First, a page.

International Child Abductions: The country is not a party to the 1980 Hague Convention on the Civil Aspects of International Child Abduction.
The country’s Jewish population numbered fewer than 1,000 persons, and local Jewish community leaders stated their belief the community may have numbered in the “low hundreds.” There were no functioning synagogues. No derogatory political cartoons or articles directed at the Jewish community were published during the year. The government did not promote antibias education, and there is no hate crime legislation.
Trafficking in Persons
See the Department of State’s Trafficking in Persons Report at www.state.gov/j/tip.
Persons with Disabilities
The law prohibits discrimination against persons with disabilities in employment, education, access to health care, or the provision of other state services, although in practice the government did not effectively enforce these provisions, and there was widespread social discrimination against persons with disabilities. Few government buildings were accessible to persons with disabilities. Public enterprises that downsized generally ignored a requirement that they reserve 1 percent of jobs for persons with disabilities. Social security provided payments for orthopedic equipment. The Ministry of National Solidarity (MNS) provided some financial support to health-care-oriented NGOs, but for many NGOs such financial support represented approximately 2 percent of their budgets.
The MNS maintained that there were two million individuals with disabilities in the country, of whom the largest percentages were classified as “chronically ill” or “other” (38 and 30 percent, respectively). However, according to the Algerian Federation of Wheelchair Associations, there were three million persons with disabilities living in the country. The government estimated that approximately 44 percent of citizens with disabilities had some form of motor disability, 32 percent had communication difficulties, and 24 percent suffered from a visual disability. The government classified approximately 193,000 individuals as “fully disabled” and claimed during the year to have appropriated DZD 9.54 billion (approximately $123 million) for their welfare.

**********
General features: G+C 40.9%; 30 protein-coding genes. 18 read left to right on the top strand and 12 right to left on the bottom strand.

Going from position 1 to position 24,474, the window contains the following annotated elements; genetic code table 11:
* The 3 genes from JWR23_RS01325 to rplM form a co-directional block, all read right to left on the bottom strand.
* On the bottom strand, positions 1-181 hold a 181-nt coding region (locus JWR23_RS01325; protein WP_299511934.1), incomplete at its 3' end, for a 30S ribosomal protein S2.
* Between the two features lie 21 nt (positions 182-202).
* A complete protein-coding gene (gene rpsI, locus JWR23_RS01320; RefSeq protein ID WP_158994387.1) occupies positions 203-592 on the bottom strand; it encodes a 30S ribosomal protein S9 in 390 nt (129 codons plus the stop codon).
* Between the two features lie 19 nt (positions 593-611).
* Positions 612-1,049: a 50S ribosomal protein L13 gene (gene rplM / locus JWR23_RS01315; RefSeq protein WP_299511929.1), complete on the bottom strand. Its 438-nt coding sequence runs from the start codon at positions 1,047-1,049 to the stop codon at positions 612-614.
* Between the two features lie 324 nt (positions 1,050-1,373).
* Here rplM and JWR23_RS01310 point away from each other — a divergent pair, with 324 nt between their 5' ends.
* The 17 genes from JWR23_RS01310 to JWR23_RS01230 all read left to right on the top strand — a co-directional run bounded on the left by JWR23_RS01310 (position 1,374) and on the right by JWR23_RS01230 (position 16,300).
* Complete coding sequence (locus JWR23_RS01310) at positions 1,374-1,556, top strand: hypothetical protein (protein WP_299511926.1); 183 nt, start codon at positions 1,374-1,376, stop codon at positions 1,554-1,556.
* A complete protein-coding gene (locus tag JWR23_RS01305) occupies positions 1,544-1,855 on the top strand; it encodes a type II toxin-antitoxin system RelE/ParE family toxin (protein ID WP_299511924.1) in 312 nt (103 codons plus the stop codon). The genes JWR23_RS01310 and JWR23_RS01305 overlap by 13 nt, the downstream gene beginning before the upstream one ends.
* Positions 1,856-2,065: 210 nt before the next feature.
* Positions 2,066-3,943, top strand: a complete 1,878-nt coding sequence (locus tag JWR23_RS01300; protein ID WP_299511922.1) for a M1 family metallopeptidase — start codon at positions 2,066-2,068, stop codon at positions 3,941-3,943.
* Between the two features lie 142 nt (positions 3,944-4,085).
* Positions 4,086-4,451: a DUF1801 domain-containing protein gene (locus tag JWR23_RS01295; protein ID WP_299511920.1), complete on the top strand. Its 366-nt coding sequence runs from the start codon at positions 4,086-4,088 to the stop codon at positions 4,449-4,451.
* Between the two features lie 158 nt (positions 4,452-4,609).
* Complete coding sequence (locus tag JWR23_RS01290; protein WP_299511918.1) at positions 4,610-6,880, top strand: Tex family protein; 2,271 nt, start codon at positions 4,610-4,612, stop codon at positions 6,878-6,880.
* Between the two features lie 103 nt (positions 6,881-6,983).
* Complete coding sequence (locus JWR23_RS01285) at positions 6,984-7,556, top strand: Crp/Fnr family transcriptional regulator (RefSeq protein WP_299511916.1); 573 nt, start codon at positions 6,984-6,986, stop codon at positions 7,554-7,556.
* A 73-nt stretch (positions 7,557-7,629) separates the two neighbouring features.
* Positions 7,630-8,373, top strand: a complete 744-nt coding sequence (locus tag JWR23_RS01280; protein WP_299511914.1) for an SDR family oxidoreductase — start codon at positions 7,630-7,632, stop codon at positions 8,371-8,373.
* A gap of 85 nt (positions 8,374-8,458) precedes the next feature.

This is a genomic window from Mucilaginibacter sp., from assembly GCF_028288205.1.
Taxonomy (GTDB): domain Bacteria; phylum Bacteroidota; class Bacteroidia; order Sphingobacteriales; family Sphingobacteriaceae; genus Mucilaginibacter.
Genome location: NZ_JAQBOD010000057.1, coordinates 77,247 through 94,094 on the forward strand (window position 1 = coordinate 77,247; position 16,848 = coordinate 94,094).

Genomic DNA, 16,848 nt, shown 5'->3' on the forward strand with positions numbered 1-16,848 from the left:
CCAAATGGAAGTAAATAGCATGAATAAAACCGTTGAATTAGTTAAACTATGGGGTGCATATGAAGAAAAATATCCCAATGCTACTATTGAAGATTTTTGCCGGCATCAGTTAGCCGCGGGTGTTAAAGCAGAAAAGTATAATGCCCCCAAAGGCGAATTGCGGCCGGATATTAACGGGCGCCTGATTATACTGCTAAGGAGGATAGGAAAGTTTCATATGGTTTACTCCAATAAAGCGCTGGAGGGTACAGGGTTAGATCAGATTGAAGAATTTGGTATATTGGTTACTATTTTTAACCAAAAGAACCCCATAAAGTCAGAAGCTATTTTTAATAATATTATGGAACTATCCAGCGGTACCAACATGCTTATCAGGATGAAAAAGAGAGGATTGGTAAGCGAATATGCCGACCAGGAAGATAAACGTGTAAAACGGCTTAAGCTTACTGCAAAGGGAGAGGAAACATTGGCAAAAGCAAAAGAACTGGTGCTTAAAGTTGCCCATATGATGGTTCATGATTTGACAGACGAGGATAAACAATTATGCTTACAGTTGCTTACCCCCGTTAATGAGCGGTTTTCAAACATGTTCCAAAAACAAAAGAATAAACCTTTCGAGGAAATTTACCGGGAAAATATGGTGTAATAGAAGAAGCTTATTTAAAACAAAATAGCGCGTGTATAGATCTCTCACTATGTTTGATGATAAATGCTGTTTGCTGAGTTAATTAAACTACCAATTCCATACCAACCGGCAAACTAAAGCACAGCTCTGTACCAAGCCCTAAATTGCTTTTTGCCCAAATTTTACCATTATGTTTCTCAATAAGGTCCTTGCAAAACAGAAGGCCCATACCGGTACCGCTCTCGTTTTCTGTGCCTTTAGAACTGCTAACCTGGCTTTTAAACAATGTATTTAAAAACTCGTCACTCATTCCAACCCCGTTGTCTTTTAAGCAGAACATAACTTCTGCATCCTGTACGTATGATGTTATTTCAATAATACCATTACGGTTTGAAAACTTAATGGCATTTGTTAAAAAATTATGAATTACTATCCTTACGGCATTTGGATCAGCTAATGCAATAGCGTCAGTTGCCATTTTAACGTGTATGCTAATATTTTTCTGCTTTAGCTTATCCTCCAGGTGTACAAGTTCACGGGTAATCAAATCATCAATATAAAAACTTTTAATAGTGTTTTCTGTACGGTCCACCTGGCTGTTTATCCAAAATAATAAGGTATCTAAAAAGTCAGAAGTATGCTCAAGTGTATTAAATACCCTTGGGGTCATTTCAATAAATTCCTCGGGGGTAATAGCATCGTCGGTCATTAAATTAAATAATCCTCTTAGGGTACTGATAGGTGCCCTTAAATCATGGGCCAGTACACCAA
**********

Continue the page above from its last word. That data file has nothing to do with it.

Societal Abuses, Discrimination, and Acts of Violence Based on Sexual Orientation and Gender Identity
The penal code criminalizes public consensual same-sex sexual relations for men and women, and there is no specific legal protection for lesbians, gays, bisexuals, and transgender (LGBT) persons. The law stipulates penalties that include imprisonment of two months to two years and fines of DZD 500 to DZD 2,000 (approximately $6 to $26). If a minor is involved, the adult may face up to three years’ imprisonment and a fine of DZD 10,000 ($130).
There was societal discrimination against LGBT persons. Some LGBT individuals received violent threats and felt compelled to flee the country. While some LGBT persons lived openly, the vast majority did not, and most feared reprisal from their families or harassment from authorities.
An Algerian gay rights group, Abu Nawas Algerian LGBT Militants, maintained an active Web site and Facebook account through which it advertised advocacy and support efforts on behalf of members of the Algerian LGBT community. The group publicized activities for LGBT Algerians organized around the annual October 10 Algerian LGBT Day.